(The oft-quoted notion that one is never truly PCI compliant because compliance is a just snapshot in time doesn’t hold much water. After all, a financial audit is also just a snapshot in time, in the sense that if someone raided the corporate bank account a week after an audit then of course the audit results are no longer valid. Liability can exist even without continuous monitoring)
Small Businesses

The liability issue is especially critical for small businesses. Although PCI has been around for a while, there are still a vast number of the 6 million odd smaller merchants in the US whose only experience with PCI is a line item on their merchant fees (many acquiring banks actually itemize a “PCI fee” to merchants). The credit crisis has left smaller merchants in a precarious situation, with merchant accounts being shut down when accounts exceed normal charging activity. Add PCI fines to the mix and a small company could easily go out of business altogether if it falls afoul of its acquiring bank.
Which means that in the short-term, increased awareness of PCI is driving an increased use of external payment gateway systems to offload card processing altogether. Most gateways are relatively inexpensive (small monthly fees and a small per transaction fee). It seems unlikely that any small company can invest the necessary funds to really make their IT systems PCI compliant. Data security regulations like the Massachussetts law go to great lengths to emphasize that small businesses are only expected to spend relative to their size. PCI is less forgiving. Level IV merchants may be under less validation requirements than Level I merchants, but the actual requirements are the same. It is no wonder that merchants are exiting the online payment business completely.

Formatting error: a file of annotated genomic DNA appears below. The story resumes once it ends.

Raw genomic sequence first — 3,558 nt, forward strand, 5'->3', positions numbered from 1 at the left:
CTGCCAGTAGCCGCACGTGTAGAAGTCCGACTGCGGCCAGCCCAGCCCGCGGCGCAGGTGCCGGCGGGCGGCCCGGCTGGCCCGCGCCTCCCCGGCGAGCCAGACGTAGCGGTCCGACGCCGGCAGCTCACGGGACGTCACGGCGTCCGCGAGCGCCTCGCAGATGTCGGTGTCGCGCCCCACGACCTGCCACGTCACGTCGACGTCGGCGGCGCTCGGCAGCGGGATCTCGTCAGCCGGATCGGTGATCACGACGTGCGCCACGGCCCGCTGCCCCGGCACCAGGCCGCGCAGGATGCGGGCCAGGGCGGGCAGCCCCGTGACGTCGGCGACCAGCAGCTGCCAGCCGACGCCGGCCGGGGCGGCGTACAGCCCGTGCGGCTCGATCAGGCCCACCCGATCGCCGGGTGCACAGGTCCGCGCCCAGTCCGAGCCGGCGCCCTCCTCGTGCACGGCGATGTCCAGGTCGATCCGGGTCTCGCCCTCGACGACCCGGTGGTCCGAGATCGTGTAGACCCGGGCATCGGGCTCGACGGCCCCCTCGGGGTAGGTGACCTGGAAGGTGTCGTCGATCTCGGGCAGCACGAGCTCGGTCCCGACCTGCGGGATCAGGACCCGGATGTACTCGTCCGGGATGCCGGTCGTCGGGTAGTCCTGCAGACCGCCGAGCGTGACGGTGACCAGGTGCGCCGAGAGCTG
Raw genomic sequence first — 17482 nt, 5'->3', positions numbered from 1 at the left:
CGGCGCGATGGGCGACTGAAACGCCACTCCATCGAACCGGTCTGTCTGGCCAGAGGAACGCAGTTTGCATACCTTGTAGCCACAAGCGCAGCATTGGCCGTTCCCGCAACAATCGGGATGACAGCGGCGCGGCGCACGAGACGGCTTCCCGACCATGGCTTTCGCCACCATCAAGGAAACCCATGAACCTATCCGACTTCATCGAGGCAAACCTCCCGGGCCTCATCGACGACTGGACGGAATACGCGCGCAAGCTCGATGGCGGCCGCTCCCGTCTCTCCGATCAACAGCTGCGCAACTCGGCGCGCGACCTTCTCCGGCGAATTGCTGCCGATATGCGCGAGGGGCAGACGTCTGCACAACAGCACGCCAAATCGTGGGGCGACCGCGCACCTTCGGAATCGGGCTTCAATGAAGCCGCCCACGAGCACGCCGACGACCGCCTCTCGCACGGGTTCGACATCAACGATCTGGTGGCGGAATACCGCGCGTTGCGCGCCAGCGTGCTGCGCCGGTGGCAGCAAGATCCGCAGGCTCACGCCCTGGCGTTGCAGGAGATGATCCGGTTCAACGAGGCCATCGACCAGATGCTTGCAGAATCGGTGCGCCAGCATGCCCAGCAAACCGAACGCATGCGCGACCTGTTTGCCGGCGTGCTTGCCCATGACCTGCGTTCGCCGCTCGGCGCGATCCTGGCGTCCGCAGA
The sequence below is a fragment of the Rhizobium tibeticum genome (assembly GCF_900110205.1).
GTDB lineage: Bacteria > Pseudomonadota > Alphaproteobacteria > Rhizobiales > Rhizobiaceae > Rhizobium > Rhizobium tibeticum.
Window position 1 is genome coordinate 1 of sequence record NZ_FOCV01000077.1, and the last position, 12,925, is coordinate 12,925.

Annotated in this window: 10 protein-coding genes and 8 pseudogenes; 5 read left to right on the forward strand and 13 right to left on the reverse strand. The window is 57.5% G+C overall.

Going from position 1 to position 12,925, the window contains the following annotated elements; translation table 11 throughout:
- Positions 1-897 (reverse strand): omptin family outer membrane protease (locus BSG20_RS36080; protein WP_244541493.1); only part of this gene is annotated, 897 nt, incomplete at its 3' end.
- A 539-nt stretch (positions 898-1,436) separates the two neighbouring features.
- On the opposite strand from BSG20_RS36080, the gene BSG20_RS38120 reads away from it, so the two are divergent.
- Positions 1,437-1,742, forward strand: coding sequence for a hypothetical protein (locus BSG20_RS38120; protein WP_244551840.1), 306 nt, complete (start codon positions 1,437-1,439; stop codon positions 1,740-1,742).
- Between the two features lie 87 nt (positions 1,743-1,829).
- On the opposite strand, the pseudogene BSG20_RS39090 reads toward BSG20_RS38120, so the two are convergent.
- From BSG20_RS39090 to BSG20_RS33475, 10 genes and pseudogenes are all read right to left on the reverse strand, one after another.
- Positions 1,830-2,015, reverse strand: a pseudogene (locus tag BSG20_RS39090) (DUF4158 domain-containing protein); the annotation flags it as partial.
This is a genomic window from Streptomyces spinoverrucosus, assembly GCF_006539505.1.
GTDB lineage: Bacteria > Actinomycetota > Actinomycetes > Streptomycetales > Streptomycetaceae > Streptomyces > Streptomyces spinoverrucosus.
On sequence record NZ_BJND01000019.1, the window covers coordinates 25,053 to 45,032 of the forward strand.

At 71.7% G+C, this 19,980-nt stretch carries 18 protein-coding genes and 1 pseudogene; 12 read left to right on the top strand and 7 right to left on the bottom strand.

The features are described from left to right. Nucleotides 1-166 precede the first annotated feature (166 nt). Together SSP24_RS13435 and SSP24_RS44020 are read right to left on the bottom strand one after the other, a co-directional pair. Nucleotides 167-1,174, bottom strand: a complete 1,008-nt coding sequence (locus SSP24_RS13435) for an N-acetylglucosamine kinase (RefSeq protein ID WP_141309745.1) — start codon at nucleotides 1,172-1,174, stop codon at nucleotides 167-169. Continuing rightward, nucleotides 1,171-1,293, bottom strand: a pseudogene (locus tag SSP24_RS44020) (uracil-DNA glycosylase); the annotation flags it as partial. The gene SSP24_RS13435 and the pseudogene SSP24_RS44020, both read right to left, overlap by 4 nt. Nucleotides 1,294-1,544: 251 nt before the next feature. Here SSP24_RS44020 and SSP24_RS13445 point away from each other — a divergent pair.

Of course those small businesses still have to deal with the PCI requirements for their non-Internet processing, but increasingly these IT environments are separate from a company’s web presence. Many companies are outsourcing this processing as well. Indeed, significant amounts of card data can pop up in unlikely places. A recent British survey revealed that 97% of call centers record sensitive card holder data data. Better to have those systems outside the gate as well.
The new move to end-to-end encryption is certainly good news for the payment card industry, but will also require businesses to invest in new equipment and generally reassess their card payment architecture. For many small web merchants it may well serve as a motivation to reduce their card gathering activities even further.

*** This is a Security Bloggers Network syndicated blog from Boaz Gelbord authored by Unknown. Read the original post at: